White Country Galley Kitchen

By Melanie on Monday, 14 October 2019 14:59:40 Category KITCHEN DESIGN

White Country Galley Kitchen

White Country Galley Kitchen - You've chosen your Kitchen and decided you want granite worktops. It's a minefield out there so here's a guide to explain what to look for and what to do.
So... where do I start?
You've decided you want a granite worktop, it's essential on your list of must-haves for your shiny new kitchen, but it's something you've no experience of. You've read all sorts of horror stories on the internet, Chinese granite, Indian granite... it is dyed? Are the fitters any good? Why are the quotes so hugely different? Let's try and give you a layman's guide to what's out there.
Pre produced verses traditional slab granite:-
For centuries granite (and many other stone materials) have been produced in slab form, a block of stone is carefully selected by geologists, this can be as big as 3.5 meters in length, 2 meters high and 2 meters wide...it's huge and very heavy. This block of stone will then be transported to production facilities where it will be cut on a huge gang saw machine into thin slabs (generally 30mm thick). These thin slabs of granite are then transferred to polishing machines where they are polished to a high shine and any imperfect pieces selected out. These slabs are usually quite consistent in production and the thickness often doesn't vary a lot more than +/- 1mm.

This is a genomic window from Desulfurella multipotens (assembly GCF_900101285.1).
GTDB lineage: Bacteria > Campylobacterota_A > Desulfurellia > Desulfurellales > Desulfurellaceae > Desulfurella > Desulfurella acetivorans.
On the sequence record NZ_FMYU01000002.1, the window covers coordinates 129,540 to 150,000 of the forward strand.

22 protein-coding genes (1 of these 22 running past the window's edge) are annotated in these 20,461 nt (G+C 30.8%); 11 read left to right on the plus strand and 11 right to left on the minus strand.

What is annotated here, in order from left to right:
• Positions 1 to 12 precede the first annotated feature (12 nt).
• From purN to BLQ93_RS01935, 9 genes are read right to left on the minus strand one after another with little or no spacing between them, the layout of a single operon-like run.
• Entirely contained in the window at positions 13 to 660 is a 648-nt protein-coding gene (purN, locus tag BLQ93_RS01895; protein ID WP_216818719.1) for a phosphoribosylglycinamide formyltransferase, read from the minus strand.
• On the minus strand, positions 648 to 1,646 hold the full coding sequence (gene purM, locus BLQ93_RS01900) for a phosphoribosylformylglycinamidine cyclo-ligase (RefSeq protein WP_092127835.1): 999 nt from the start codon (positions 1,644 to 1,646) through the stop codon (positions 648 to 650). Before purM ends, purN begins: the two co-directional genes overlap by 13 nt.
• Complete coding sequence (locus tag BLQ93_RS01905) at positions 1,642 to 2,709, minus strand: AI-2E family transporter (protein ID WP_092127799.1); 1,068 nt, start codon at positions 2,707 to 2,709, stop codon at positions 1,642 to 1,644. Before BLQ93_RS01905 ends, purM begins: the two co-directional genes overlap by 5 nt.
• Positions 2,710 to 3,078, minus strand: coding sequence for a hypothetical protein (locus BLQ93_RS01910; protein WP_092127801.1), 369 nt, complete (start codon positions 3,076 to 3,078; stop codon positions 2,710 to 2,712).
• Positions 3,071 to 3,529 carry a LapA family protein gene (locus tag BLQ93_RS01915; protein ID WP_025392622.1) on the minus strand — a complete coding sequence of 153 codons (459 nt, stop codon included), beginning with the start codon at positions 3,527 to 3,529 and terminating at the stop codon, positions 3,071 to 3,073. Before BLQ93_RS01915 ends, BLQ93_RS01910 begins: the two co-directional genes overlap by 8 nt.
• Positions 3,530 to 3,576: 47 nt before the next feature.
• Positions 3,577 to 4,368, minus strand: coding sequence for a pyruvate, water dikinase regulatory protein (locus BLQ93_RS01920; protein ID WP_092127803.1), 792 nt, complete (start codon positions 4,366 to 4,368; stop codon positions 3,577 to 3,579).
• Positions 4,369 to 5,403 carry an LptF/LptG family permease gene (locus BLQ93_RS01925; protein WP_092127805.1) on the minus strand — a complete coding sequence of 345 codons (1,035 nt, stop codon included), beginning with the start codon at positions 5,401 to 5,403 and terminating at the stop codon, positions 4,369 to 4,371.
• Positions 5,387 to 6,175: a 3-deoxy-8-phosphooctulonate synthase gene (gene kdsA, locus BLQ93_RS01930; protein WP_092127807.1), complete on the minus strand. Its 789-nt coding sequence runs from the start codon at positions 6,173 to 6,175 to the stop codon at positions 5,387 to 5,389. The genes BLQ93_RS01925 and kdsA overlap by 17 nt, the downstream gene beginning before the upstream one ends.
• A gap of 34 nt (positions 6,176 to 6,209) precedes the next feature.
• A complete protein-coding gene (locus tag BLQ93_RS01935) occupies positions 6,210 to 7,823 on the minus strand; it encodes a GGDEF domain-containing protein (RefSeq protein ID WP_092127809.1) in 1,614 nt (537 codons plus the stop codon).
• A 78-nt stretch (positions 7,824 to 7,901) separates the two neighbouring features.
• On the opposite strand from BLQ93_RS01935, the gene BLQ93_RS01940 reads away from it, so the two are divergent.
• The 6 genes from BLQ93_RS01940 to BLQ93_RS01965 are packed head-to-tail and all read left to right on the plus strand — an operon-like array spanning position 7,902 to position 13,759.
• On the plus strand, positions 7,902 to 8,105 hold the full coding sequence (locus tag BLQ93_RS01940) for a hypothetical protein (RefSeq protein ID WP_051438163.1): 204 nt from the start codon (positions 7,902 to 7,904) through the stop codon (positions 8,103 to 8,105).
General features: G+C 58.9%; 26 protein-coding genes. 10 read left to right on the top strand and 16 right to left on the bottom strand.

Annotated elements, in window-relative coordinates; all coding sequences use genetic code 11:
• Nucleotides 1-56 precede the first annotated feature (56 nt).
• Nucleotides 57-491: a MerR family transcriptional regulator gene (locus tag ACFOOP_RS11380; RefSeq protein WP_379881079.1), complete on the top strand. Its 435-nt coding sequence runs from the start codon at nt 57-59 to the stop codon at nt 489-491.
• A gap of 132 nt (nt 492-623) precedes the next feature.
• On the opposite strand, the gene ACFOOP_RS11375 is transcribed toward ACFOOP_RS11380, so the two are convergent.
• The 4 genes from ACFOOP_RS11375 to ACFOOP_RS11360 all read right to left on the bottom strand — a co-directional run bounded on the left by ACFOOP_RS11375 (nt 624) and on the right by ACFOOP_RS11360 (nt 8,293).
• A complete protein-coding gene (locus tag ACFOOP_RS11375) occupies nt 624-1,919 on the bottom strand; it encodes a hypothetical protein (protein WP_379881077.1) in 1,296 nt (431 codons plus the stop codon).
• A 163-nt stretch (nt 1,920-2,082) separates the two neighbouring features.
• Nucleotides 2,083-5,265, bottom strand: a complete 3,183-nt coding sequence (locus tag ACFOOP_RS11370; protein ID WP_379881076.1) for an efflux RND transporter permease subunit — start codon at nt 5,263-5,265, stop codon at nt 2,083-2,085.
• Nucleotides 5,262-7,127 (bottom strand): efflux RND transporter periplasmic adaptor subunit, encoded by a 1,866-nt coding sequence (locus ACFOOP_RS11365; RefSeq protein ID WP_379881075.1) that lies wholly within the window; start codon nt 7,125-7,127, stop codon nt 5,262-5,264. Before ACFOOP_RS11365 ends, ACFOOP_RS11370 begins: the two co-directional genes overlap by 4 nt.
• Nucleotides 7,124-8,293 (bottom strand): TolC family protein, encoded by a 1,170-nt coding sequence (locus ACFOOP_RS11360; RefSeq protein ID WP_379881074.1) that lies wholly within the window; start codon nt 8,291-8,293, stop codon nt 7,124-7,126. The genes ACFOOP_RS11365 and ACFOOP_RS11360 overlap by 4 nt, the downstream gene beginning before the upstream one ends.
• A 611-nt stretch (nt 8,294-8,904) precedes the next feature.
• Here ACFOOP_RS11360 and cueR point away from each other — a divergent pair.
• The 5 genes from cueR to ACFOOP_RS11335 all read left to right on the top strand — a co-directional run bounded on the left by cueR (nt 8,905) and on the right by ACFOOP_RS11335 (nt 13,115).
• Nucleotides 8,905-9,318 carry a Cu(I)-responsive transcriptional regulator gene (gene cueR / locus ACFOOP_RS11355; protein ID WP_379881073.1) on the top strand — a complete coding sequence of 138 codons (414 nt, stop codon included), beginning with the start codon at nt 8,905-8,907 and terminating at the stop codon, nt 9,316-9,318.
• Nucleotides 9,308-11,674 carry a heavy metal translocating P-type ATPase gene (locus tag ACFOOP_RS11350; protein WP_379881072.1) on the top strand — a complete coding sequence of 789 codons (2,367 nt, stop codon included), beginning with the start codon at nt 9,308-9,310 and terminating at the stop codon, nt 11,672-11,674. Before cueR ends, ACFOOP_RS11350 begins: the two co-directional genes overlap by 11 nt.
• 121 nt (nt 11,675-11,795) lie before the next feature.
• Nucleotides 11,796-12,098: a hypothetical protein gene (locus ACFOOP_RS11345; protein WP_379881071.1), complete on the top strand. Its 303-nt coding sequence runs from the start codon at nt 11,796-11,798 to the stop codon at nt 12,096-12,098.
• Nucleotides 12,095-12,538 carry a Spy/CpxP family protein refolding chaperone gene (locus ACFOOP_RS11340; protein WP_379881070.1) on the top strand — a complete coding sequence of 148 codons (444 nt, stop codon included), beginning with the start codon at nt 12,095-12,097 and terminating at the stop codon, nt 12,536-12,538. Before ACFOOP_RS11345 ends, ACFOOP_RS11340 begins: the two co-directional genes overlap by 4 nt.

These slabs are then imported into the UK and bought by traditional stonemasons, cut fabricated, polished and fitted into your lovely kitchen. You'll get a bespoke high-quality product that should meet or exceed your expectations. The trouble is it's going to have a bespoke price tag attached to it.
What if I don't have £4k or £5K to spend on granite? I'm more your B&Q/Magnet/Wickes/IKEA/Howden customer than Smallbone or Mark Wilkinson. But I'd still like granite can I afford it?
Well, this is where pre-produced countertops changed the industry.
In granite terms, this is still quite a new idea. That generally means there are people that don't fully understand what it is and how it works.
When the above mentioned large blocks of granite are quarried a selection of smaller blocks is also produced at the same time. Geological occurrences such as seams, fissures, vents, and general inclusions make it impossible to quarry large blocks all of the time. These are used for other purposes such as tiles and cladding and generally smaller sized requirements. These blocks also get used to producing ready-made countertops.
So instead of being sent off to a large very accurate gang saw machine for cutting, these smaller blocks are sent to another corner of the factory for vertical cutting. This is basically a very large overhead circular saw blade (think very large as in 8ft diameter) that cuts individual slabs at a time to pre-required sizes. The material itself is still the same quality but the blocks are not as large and therefore not quite as expensive. However, the cutting is sometimes not as accurate as the gang saw the material. So a 30mm top can be +/- 3mm. That means these pieces of granite arrive at anything from 27mm thick to 33mm thick... so it's important when selecting more than one piece that the thickness is within 2mm if the tops are being joined or touching.





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